Try These Top 5 Spots To Take a Hike!
November 4, 2020
“Take a hike!” is not a very nice thing to say in most circumstances, but where we come from it’s actually terrific advice. With all of the scenic beauty and natural wonders in every direction, Lake County has plenty of places to stretch your legs, and your imagination.
How much? Well, not to brag, but Lake County boasts more than 600,000 acres of public land and 100-plus miles of hiking trails—and pardon the pun, but each one is Clearly Different from the other. You’ll experience some of California’s most stunning landscapes in Lake County, with a variety of views ranging from mountain vistas to endless vines, from open valleys to freshwater shorelines.
Now, you could try to traverse all 100-plus miles of hiking trails and while we’d certainly be impressed, we think there’s an easier way. Sure, we’re personally partial to all of our trails (and believe each one is worth a visit), but to make it easy on you we’ve gathered the top five spots that trekkers and locals alike say you have to check out. Remember to pack your hiking boots, because you’re going to need them!
You know your trail is pretty good when it’s literally the stuff of legend. Mt. Konocti is a 10,000-year old volcano and the site of Lake County’s largest park. While you can see Mt. Konocti from pretty much anywhere in Lake County, you’ll get the best views along the Wright Peak Summit trail. There’s walnut and apple orchards, the amazing Canyon Oak grove, the 117-year old Mary Downen cabin, and even the remains of a small plane which crashed tragically in 1962. If you’re feeling especially ambitious, there’s also access routes for side trips to Buckingham Peak and Howard Peak.
Difficulty: The Wright Peak trail can be kinda strenuous. You’ll gain 1,649-ft. elevation from the trailhead until the Wright Peak summit at 4,299-ft. elevation. It is more than 3 miles (about 3-5 hours, give or take), and there are very steep areas. Food, water, and rest are your friends.
Hop on a horse, or use your own two feet, whatever your preferred means of transportation, you’ll feel like a cowboy moseying along the 3,200-acre watershed of Highland Springs. While hikers and equestrians have officially enjoyed the area for more than 50 years, the trails were first developed by hunters on horseback more than 130 years ago. Highland Springs still features the same unspoiled, rugged landscape it has for thousands of years, so it’s an absolute must for hiking and horseback riding.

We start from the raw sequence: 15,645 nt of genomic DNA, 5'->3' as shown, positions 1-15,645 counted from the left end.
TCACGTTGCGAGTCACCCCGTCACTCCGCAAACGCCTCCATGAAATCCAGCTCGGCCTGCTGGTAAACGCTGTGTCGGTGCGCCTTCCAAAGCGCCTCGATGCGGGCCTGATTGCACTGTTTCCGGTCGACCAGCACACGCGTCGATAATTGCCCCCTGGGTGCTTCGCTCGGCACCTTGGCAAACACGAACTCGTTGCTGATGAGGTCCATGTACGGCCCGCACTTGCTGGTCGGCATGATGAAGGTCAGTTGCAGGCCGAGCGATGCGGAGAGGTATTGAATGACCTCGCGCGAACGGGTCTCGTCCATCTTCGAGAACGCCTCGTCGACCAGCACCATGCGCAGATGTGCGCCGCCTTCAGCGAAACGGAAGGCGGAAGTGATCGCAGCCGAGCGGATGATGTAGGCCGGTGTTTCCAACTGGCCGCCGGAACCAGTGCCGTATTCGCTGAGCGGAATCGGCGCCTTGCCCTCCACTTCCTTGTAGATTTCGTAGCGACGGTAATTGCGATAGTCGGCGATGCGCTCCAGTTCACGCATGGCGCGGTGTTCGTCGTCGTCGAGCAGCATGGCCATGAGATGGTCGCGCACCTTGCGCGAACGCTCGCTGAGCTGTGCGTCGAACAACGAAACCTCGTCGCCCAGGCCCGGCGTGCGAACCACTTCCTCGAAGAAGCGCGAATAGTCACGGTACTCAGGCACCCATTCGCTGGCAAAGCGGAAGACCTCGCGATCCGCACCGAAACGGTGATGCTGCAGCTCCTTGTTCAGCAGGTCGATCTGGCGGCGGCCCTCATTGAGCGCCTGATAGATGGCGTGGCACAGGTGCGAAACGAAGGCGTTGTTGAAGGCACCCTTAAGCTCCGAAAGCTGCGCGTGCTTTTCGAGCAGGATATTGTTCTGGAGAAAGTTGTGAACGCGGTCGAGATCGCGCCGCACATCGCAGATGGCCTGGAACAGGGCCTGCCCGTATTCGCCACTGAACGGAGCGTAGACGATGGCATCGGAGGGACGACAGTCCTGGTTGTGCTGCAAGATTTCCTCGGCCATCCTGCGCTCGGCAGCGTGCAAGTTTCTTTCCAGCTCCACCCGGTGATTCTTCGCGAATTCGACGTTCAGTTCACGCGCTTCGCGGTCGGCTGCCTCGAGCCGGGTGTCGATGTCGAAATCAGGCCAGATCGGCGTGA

Difficulty: Mostly open range, but there are some steep hillsides here and there. The views are 100% worth it.
Hike through 1,065 acres of natural wonders and thousands of years of California history in the Anderson Marsh state historic park. With a nature reserve preserving a tule march, archaeological sites of the Pomo people, and ranch structures built by Lake County’s early Anglo settlers, Anderson Marsh is like visiting several sites in one. Pack your binoculars too, because Anderson March is also bird lover’s bliss, with 151 species of migratory and resident birds.
Difficulty: The two most popular trails (Cache Creek and McVicar Trail) are easy-peasy. Just make sure you have water. You know the drill.
Middle Creek Nature Area
Ever seen a great blue heron gulp down a bullfrog? Welp, you’re liable to when you hike the Middle Creek Nature Area, which is pretty much like visiting a National Geographic special. Birdwatchers travel from all over the world (even farther than the birds) to visit this major waterfowl migratory route, which is home to several osprey nests and great blue heron rookeries. We must say, these birds have great taste.
Difficulty: Piece of cake, though be sure to pack supplies for a 1-3 hour round trip.
Mendocino National Forest
Mendocino National Forest should be on any National Park fan’s bucket list, and half of its 450,000 acres is in Lake County. All of Mendocino is wonderful, but we’re mighty proud (and very blessed) with the parts of the forest we got. The top spot, literally and figuratively, is the 37,679-acre Snow Mountain Wilderness, which backpackers and horseback riders love for its numerous creeks and landscape covered with chaparral, grasslands, oak woodlands, and deep forests. Although access is remote, you will be rewarded with forty miles of hiking trails in the wilderness area, and you can’t go wrong with any of them. The Berryessa Snow Mountain National Monument is also a must-see, and while seeing its entire 330,780 acres is a bit ambitious, a portion extends into the Lake County area.
Difficulty: Not too bad, just be sure to bring plenty of snacks and water.
Picking the best places to hike in Lake County is like finding the best tree in Mendocino National Forest—they’re all pretty great. When you get right down to it, the best recommendation is your own. So plan your next trekking adventure to Lake County and we’ll see ya when ya get here.
P.S. Due to COVID-19 we strongly encourage you to take proper precautions and follow best practices recommended by public health experts. It’ll help keep you safe and help keep us safe too. Besides, it’s just the nice thing to do. We certainly appreciate it.
P.S.S. Stay safe and be sure to check conditions before heading out for your hike.